The Applicant is not obliged to prove the undue influence or duress. That is a matter for the trial of the action. However it is a matter that is relevant for purposes of pleading and it is sufficient to inform the court that the Applicant intends to plead the same. The intention of the Applicant is contained in the amended written statement of defence which is attached as annexure "B".
In those circumstances, the affidavit does not offends order 19 rule 3 (1) of the Civil Procedure Rules. It is sufficient for Counsel to know that it is necessary to plead additional defences on the basis of discussions and instruction. The case of Mugoya Construction Company versus Central Electrical International Ltd Miscellaneous Application Number 699 of 2011 (supra) is clearly distinguishable.
In that case the court dealt with the capacity of the Counsel to depose to an affidavit under order 3 of the Civil Procedure Rules. In that case the advocate who deposed the affidavit purported to do so on behalf of and in the capacity as an authorised agent. An authorised agent acts as a party. In this particular case, the advocate has not purported to act as a party but as Counsel duly instructed.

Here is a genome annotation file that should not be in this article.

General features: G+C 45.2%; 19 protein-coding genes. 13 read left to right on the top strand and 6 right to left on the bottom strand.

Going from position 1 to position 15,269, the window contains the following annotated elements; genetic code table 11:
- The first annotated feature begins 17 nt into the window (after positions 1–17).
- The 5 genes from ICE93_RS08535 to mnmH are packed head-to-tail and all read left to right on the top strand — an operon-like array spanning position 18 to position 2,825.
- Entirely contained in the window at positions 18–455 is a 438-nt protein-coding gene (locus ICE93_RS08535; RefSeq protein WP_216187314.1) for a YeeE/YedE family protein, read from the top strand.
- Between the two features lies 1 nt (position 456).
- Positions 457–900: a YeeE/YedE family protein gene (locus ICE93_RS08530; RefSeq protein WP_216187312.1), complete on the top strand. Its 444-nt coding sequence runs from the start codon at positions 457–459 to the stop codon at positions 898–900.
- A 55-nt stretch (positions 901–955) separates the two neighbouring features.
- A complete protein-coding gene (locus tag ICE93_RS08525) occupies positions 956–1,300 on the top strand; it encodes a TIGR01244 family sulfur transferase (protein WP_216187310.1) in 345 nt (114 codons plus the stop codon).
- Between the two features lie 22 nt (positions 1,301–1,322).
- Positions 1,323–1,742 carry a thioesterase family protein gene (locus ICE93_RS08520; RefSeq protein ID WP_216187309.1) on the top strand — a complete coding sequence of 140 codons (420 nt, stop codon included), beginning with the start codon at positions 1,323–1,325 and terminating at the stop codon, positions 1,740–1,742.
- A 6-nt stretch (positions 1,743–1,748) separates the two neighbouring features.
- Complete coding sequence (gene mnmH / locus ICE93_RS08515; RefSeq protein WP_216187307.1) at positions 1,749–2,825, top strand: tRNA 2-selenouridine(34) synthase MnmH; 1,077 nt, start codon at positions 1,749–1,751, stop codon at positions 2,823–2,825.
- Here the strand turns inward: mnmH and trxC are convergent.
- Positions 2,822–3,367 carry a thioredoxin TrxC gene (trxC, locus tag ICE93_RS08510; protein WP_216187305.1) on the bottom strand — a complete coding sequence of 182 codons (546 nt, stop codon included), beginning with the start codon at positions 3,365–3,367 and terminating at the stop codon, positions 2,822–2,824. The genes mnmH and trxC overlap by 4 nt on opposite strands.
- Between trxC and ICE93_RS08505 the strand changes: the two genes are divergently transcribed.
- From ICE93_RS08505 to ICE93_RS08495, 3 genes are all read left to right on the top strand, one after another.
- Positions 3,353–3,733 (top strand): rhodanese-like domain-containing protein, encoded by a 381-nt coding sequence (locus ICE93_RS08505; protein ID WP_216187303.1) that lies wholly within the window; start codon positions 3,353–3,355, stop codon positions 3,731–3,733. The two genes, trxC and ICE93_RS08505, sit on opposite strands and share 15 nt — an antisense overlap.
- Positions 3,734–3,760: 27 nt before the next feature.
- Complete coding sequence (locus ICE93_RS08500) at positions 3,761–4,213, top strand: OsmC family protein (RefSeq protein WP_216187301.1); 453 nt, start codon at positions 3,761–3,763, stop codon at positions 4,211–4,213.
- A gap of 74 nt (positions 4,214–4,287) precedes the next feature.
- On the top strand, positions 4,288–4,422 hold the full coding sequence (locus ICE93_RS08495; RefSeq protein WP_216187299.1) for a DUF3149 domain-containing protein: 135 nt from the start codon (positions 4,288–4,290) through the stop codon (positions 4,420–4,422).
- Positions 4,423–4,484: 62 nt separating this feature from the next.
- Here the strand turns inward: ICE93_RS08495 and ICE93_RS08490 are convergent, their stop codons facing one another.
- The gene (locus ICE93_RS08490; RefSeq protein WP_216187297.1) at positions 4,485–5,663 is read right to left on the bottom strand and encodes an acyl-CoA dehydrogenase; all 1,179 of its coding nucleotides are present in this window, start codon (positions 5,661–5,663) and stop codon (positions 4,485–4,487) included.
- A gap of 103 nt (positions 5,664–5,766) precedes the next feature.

For the same reason the provisions of rule 9 of the Advocates (Professional Conduct) Regulations is inapplicable because the said Counsel is unlikely to be called as a witness but only notifies the court that there are grounds for amendment of pleadings. Pleadings are not evidence. Pleadings are averments based on instructions of a client. It is the witnesses who are indicated in the written statement of defence who will prove the averments.
In the premises, the objection to the deponent’s affidavit in support of the application lacks merit and is accordingly overruled with costs.
Ruling delivered in open court this 27th day of September 2013.
Christopher Madrama Izama
Ruling delivered in the presence of:
Counsel Kiryowa Kiwanuka for the Applicant
Kuteesa Paul together with Bruce Musinguzi for the Respondents
Oscar Baitwa CEO of Applicant in court
Respondent not in attendance
Charles Okuni: Court Clerk
Christopher Madrama Izama
27th September 2013.